Tags provide a fairly simple way to label resources in a way that makes sense to your organization, such as to a specific engineering team. It enables you to assign categories to your resources so you can easily group, monitor, track, and filter them in any environment.
So, how do tags and tagging work in Azure?
This bookmarkable guide on Azure tagging includes:
Table Of Contents
What Are Tags In Azure?
In Microsoft Azure, tags are metadata that consists of a key-value pair to describe a particular resource in your environment.
In particular, tagging in Azure enables you to label your resources in a logical manner, including individual resources, resource groups, and subscriptions. This helps you identify your resources wherever they are based on certain criteria you decide on as an organization.
You can then keep track of what resources you have available and where those resources are located, You can do that by organizing the resources based on criteria such as who created them, what their purpose is, and any other criteria.
This way, you can quickly query, filter, retrieve, and analyze your Azure resources’ data for management.
Microsoft Azure lets you assign tags to your resources through Azure Portal, Azure PowerShell, Azure Resource Manager JSON templates, and Azure CLI.
Here’s the kicker. You’ll need to tag a lot of your resources to get granular data on them. Yet, that tends to make tagging an endless job. So, is it worth it? Well, here are some major benefits of tagging resources in Azure.
Why Would You Use Tags In Azure?
Tags enable you to organize your Azure cloud resources to support governance, cloud financial management, and operational control.
Here are more examples of benefits and use cases of using a well-defined naming and tagging system in Azure:
- Manage resources – Quickly locate resources associated with particular teams, workloads, costs, usage metrics, environments, and other relevant information.
- Control access – Be able to assign roles, track user activities, and set access permissions to support accountability and efficiency in resource management.
- Manage and optimize costs in Azure – Accurately associate resource usage and related costs with the specific people, products, and processes that consume them. Cost-related tags in Azure support data such as:
- Resource usage and associated costs
- Recurring spend
- Budget changes
- Cloud accounting models
- ROI calculations
- Post-implementation optimizations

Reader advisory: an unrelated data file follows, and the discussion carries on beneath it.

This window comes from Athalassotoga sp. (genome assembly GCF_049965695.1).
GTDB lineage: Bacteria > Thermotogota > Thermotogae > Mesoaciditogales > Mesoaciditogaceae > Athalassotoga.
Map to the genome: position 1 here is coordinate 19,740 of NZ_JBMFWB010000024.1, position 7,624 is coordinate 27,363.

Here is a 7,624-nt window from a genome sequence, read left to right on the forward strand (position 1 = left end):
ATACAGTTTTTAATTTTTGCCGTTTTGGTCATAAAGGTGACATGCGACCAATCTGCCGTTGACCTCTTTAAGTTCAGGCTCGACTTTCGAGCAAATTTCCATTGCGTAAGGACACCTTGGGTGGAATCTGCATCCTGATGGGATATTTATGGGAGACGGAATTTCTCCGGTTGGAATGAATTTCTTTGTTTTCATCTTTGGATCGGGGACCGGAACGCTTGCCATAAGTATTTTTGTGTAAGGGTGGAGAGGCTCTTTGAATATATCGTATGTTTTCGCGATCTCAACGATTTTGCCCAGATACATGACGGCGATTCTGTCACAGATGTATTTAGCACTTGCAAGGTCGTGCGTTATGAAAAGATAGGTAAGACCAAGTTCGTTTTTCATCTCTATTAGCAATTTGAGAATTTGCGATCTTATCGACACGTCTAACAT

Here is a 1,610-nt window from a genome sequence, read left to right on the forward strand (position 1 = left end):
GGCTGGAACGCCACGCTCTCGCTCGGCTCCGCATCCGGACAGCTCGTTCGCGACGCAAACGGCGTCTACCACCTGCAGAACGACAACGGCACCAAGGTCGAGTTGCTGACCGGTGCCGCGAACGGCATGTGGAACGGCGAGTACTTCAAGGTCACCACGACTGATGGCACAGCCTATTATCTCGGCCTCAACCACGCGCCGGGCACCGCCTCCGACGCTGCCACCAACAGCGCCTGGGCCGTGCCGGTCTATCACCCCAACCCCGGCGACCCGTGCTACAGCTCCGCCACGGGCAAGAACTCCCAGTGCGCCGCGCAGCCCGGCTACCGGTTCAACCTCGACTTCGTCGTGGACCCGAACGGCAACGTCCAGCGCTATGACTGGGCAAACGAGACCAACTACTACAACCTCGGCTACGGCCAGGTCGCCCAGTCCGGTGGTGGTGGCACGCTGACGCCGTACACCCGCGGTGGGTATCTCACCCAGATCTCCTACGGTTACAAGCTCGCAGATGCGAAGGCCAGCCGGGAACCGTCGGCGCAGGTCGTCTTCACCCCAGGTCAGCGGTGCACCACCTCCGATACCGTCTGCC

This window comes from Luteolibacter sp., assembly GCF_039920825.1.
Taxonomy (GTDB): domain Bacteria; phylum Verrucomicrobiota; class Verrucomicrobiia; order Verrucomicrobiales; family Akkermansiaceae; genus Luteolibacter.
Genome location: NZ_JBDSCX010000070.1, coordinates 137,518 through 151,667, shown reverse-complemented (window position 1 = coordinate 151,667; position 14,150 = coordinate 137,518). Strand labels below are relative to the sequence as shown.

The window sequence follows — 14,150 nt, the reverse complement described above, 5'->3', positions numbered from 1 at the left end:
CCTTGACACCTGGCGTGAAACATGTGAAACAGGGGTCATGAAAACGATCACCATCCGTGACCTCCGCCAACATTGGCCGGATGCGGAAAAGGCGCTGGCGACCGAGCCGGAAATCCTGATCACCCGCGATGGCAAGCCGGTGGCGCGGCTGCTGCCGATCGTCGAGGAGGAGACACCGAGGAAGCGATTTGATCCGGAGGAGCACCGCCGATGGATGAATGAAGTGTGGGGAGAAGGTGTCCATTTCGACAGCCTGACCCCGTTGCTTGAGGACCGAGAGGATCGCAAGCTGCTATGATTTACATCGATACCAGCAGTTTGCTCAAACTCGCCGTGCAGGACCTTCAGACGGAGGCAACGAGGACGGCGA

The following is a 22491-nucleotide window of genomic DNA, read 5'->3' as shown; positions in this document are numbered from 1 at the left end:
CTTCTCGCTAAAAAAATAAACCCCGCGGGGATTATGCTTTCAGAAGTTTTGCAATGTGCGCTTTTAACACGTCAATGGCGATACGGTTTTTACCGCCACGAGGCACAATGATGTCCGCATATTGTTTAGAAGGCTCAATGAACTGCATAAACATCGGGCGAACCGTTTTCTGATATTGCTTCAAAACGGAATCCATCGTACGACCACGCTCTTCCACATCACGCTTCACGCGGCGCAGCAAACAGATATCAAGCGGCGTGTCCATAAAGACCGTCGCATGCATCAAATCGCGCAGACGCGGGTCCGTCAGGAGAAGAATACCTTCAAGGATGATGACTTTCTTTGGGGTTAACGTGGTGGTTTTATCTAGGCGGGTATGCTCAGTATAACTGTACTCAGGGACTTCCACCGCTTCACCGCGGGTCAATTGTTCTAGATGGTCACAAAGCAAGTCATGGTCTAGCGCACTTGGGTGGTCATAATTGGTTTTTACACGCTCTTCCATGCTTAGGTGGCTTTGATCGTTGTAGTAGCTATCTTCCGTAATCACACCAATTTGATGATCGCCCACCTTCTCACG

- Cost-optimization recommendations
- Streamline operations in Azure – Get visibility into specific resources to support sorting, analysis, and bulk actions that are mission-critical.
- Manage Azure security – Identify areas that are affected by security issues so you can troubleshoot and fix them more quickly.
- Practice governance and compliance management – Consistent resource tagging helps identify deviations from policies, allowing you to fix anomalies before they become a regulatory nightmare.
- Support auditable automations – To automate a system, you need consistent naming and attribution conventions for related resources. For instance, you can use automation to detect, report, and remediate a non-compliant resource, such as an unencrypted storage bucket, or an over-provisioned virtual machine, ensuring these resources are compliant with your organization’s policies.
- Optimize workloads – Identify patterns that relate to specific workloads and fix specific problems in them. This way you can conduct deep analyses of your mission-critical workloads and make sound architectural decisions.
What Are The Challenges With Tagging In Azure?
Tagging can be time-consuming, add complexity to Azure management, and become a never-ending battle to help stakeholders understand how your resources are organized.
But there’s more. Tags have some limitations in Azure, including:
The tag feature is not applicable to all resource types
You can check whether a resource type supports tags by visiting Tag support for Azure resources.
The maximum number of tag name-value pairs for a resource, resource group, and subscription is 50
You’d have to use a JSON string for the value if you wish to apply more tags. This JSON string can accommodate most of the values you apply to one tag name. Each subscription or resource group can have many resources with 50 tag name-value pairs each.
A tag’s name can have up to 512 characters and 256 characters for the value
Storage accounts have a 128-character tag name limit and a 256-character tag value limit.
Azure tags do not apply to classic resources
This includes Cloud Services.
IP Groups and Firewall Policies in Azure do not support PATCH operations
So operations based on the PATCH API method cannot update tags via the portal. You’d have to use update commands for these resources, such as the az network ip-group command to update an IP group’s tags.
Tag names cannot contain certain characters
- Tag names cannot contain <, >, %, &, , ?, /
- Using spaces or starting a tag with a number is not allowed in Azure Domain Name System (DNS) zones. And neither do Azure DNS tag names support Unicode and special characters. However, the value can use any character.
- Traffic Manager doesn’t allow spaces, hashtags (#), or colons (:) in a tag name — nor can a number be the first character.
- Azure Front Door won’t allow a hashtag (#) or a colon (:) in a tag name.
You are limited to 15 tags on the following Azure resources
- Azure Content Delivery Network (CDN)
- Azure Automation
- Azure Log Analytics Saved Search
- Azure DNS (Zone and A records)
These limitations are specific to the Azure cloud. In general, tags, tagging, and tags management presents additional challenges, including: